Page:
Welcome to part 2 of the pizza run down. How on earth we managed to have a pizza night without any Italian wines is beyond me, but we did. Why shoehorn in wines that you don't think belong? Which is better do a Hawaiian pizza? Barolo or Chianti? Syrup from the canned pineapple? It wasn't really authentic Italian food so I didn't bother with authentic wine.
Our only nod to the Italianate was the Coppola (well, Italian American) 2009
Black Label Claret (left). My previous experience with Coppola wines was a deeply
disappointing Green label Claret a couple of years ago. That one reminded me of
promotional cardboard cutouts of movie stars that are used in cinemas.
Lots of sheen, big smile and very recognizable but absolutely no depth. The
Black label was a much better wine. A stronger core of Cabernet Sauvignon fruit
and a broader palate than the Green label. Distinctive Bordeaux blend nose and
a decent length. This one could definitely be improved with either a stronger
hit of acid or more longer maceration time to impart deeper tannins. Certainly
a bit of extra mid palate flavour wouldn't go amiss. Preferably both. A nice
squeeze of good quality Petite Verdot please.
The shortcomings didn't dull my guests enthusiasm for this wine, it was gone in
the blink of an eye. Overall a pleasant experience but not really my style.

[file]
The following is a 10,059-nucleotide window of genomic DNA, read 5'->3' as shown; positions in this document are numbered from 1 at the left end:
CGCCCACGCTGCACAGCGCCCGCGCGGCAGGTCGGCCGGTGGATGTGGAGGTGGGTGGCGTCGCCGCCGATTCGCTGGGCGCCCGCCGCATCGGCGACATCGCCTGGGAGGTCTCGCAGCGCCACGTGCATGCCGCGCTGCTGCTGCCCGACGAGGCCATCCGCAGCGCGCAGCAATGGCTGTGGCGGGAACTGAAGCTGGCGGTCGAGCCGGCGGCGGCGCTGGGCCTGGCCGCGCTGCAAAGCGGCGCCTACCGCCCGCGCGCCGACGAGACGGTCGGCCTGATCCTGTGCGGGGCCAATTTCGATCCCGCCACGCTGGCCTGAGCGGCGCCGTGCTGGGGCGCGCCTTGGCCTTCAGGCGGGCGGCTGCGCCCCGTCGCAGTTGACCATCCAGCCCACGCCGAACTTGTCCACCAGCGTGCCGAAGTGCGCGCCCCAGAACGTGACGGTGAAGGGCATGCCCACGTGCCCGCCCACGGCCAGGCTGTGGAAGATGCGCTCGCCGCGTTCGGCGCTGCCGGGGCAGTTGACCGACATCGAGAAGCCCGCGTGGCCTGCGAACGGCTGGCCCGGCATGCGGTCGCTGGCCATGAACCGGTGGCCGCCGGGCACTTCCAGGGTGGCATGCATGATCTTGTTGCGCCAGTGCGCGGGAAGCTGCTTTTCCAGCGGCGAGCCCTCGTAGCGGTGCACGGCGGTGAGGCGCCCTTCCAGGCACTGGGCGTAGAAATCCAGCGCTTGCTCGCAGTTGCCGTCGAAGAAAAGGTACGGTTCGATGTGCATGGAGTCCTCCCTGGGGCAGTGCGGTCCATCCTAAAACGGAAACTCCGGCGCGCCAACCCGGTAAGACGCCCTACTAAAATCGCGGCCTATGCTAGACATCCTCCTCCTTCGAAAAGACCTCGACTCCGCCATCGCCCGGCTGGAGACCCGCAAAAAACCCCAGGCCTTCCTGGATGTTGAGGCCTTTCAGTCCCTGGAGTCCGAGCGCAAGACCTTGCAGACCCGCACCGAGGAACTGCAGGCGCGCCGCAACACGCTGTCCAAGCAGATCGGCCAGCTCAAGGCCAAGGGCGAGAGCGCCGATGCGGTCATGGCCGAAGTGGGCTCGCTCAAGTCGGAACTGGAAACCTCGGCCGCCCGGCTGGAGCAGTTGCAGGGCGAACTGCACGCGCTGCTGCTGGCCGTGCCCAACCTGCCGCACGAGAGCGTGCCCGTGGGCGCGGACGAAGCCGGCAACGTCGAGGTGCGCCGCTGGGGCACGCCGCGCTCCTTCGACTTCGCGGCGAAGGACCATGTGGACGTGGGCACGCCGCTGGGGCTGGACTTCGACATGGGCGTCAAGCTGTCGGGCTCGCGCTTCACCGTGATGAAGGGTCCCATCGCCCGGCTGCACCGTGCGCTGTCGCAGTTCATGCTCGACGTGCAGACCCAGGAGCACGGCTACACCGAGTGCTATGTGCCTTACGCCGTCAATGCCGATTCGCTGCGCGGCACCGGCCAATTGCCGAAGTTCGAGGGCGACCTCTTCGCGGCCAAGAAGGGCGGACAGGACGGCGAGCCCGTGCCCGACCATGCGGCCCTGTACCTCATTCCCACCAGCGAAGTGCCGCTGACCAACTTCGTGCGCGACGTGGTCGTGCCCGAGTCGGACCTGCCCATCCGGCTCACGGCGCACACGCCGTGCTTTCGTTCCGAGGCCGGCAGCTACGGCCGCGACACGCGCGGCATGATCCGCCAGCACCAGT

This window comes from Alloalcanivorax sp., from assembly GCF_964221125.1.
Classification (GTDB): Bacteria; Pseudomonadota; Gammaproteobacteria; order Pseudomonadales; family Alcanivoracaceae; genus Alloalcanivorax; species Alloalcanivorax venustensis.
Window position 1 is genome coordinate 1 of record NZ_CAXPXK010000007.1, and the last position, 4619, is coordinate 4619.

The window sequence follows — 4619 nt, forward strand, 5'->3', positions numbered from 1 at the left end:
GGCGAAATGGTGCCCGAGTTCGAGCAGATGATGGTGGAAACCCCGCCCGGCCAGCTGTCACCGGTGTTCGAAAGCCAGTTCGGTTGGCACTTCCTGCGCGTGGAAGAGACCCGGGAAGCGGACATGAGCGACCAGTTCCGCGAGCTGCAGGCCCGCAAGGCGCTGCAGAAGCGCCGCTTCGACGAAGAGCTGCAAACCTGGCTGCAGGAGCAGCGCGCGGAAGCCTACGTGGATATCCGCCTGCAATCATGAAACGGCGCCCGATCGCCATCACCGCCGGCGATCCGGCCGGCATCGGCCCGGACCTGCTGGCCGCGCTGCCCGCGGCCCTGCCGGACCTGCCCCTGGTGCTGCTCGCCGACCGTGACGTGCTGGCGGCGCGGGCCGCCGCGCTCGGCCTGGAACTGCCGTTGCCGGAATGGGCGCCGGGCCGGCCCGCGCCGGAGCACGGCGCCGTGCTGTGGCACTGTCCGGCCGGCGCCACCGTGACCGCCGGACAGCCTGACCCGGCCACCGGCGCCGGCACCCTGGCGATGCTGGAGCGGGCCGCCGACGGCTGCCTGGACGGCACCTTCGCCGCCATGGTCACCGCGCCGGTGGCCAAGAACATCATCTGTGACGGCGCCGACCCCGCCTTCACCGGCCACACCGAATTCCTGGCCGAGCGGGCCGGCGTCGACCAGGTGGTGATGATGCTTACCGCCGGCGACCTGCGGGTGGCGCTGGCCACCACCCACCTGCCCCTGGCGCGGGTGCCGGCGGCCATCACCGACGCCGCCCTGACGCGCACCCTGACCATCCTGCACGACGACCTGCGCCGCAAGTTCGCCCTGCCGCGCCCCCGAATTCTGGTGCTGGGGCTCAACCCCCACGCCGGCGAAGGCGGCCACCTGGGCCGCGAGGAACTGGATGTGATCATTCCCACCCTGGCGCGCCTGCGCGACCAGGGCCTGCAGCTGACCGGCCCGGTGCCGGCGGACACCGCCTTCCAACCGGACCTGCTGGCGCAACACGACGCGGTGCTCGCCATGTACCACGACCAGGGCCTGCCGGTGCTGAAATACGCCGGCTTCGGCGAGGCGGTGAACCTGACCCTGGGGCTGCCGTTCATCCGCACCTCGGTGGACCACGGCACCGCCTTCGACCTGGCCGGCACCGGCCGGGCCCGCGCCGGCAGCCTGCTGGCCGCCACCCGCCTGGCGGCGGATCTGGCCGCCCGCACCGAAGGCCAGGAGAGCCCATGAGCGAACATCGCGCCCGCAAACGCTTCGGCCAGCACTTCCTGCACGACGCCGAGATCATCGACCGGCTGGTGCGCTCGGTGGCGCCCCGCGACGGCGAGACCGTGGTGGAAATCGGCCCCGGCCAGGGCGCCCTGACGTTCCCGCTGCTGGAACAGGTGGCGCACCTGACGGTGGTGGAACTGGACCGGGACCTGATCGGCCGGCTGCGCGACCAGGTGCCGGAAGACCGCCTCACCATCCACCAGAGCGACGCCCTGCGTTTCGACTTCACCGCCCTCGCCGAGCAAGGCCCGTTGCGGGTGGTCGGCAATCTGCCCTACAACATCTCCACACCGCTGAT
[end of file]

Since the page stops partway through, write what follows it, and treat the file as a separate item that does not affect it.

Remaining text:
If you know me in person, skip this next section. Those people would know of
the enthusiasm I have for 2003 Les Fiefs De Lagrange (center). First lets get this over
with. Price. This is cheeeeeep! I don't know what your going to pay wherever
you live, but in Kyoto the lovely chap/esses at Liquor Mountain are banging it
out at about ¥2000 a bottle for loyalty card holders. Buy this shit up, stat.
Refined, and as luscious as a lot of decent 2003 Bordeauxs are. The length and
nose are surprisingly polished for a wine in this price range. Red fruit
predominates, with bright Victoria plum and some bramble fruit both on the nose
and palate. Sweet Redcurrant focuses the flavour and I felt that this bottle
would be much better suited to beef than half-baked (metaphorically speaking)
There are also typical Bordeaux savory notes as well and they're welcome, but
Buy and drink now before I do. Other vintages are readily available and nearly
Finally, a bit of a wild card. 2009 Llebre Tempranillo (right). It's very difficult to
pick apart this wine. Obviously Tempranillo and lusciously fruity, this is an
easy drinking table wine that all liked. This is a wine that would think
nothing of being discovered in your bedroom wearing only a smile. Identifying
precisely what the components of the nose and the palate is tricky. Drinking
this is like being hit in the face by a cherry, with a strawberry. The fruit
isn't incredibly intense so don't expect a California fruit bomb. If you must
insist on red wine with cheese, this might be a good choice.
Shoot-out Winner? Let's just say Chateau Lagrange did very well indeed.